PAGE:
There are a number of questions which arise from this particular situation. I will not go into some of the specific details because I understand that there may be legal processes in place but I think that the issues which are germane are how the solid waste levy operates in providing encouragement of resource recovery. That has been a policy over some time to have a preferential treatment for resource recovery rather than landfilling of materials. There are some who would say that the fact that the levy is not levied on materials which come in which are to be recycled can lead in some instances to the abuse of that levy not being applied and therefore materials are stockpiled. The tale goes that the particular site will say, 'Those are going to be recycled', but that never ends up happening.
In the past, there have been a number of discussions in relation as to whether differential levies should be applied and so forth. I think policymakers on all sides have been keen for the industry to have a unified voice in terms of what would be the best way forward. The issue of the quantum of the levy will, no doubt, be raised. It has gone up considerably since this government took office, and I note it will be rising to $63 a tonne in 2016-17.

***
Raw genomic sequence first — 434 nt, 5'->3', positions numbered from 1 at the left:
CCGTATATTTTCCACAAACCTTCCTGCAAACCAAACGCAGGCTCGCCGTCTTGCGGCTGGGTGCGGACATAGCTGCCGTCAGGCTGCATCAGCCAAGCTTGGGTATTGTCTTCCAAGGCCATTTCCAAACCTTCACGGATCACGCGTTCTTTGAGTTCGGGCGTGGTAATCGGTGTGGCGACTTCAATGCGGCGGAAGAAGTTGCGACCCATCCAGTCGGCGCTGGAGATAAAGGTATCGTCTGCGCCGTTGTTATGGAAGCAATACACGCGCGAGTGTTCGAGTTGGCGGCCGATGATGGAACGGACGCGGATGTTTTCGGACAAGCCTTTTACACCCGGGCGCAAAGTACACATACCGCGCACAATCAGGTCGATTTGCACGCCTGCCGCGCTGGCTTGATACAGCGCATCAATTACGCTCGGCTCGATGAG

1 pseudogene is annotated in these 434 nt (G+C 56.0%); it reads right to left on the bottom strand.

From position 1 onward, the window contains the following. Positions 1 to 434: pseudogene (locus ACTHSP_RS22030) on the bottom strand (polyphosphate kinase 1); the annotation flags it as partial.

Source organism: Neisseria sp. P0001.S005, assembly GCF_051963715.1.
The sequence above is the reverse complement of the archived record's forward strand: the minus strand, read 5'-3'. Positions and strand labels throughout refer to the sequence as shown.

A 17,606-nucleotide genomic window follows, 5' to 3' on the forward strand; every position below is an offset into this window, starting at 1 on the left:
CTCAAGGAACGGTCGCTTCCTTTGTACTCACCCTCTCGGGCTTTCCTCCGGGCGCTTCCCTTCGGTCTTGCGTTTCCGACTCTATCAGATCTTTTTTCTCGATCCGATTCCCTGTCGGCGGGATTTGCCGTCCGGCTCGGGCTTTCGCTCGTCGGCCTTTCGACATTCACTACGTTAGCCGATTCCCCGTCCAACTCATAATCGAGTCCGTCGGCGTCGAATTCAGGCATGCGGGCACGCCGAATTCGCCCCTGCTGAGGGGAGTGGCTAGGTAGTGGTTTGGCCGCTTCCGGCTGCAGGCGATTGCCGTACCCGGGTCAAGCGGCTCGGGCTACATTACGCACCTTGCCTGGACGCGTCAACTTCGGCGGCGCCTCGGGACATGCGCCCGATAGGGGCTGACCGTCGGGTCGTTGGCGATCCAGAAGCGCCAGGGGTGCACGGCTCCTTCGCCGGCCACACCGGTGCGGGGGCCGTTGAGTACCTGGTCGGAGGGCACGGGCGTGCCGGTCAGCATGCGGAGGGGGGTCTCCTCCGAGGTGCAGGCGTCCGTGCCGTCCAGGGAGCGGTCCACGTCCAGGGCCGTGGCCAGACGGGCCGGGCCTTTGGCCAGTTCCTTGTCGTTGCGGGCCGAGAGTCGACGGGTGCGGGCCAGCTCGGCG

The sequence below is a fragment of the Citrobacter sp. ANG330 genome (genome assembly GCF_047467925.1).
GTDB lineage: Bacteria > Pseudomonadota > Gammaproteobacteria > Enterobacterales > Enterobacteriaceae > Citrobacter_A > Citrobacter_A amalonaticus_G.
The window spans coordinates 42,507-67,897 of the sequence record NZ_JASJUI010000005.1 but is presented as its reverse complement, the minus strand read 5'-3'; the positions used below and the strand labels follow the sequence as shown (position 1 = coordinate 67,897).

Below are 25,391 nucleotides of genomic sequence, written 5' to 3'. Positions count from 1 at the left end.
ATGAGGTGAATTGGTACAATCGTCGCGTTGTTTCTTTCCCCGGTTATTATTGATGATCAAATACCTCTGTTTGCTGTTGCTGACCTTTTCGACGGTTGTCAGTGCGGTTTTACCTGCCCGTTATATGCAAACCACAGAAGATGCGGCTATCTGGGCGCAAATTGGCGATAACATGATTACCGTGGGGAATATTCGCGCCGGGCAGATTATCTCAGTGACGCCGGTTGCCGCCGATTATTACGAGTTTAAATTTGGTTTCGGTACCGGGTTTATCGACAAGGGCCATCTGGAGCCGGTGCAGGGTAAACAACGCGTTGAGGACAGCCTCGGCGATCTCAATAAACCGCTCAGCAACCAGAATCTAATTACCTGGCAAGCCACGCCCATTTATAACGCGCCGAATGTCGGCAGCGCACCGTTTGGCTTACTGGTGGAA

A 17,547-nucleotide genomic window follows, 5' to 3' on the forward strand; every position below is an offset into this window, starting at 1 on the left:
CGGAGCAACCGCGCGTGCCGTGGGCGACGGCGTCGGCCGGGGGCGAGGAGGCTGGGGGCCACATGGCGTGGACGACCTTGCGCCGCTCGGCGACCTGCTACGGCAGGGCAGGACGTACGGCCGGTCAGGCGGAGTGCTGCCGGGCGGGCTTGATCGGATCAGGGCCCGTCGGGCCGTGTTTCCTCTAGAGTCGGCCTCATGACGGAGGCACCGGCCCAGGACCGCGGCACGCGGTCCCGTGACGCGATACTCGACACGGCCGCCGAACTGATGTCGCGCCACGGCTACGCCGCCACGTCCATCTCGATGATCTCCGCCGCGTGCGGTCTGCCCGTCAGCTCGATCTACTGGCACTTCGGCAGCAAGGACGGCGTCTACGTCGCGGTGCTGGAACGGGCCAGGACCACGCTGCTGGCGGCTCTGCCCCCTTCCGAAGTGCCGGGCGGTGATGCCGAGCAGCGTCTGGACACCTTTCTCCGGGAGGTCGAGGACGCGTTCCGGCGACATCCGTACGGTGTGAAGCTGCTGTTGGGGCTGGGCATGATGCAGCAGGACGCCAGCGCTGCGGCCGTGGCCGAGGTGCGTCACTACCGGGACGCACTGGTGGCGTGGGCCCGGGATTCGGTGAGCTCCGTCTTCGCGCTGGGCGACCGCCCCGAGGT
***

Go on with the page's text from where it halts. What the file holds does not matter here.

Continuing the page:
We have had a number of internal reviews of the quantum of the waste levy, particularly by the EPA and/or Zero Waste South Australia—they have reviewed those—but that has not led to changes in legislation or particular changes in policy direction and, no doubt, various stakeholders will wish to raise the Waste to Resources Fund, as well. However, within the terms of reference we are interested in how the application of the solid waste levy does or does not preferentially apply to various materials and how that impacts on whether they are recycled or not.
There are also questions as to the compliance ability within the Environment Protection Act 1993—so whether those might need to be improved to manage the waste sector more efficiently, including licence enforcement and the current penalties, best practice methods in resource recovery and waste sectors—that is term of reference No. 3 in the motion as it stands. Certainly the methods have improved considerably in recent decades in that area.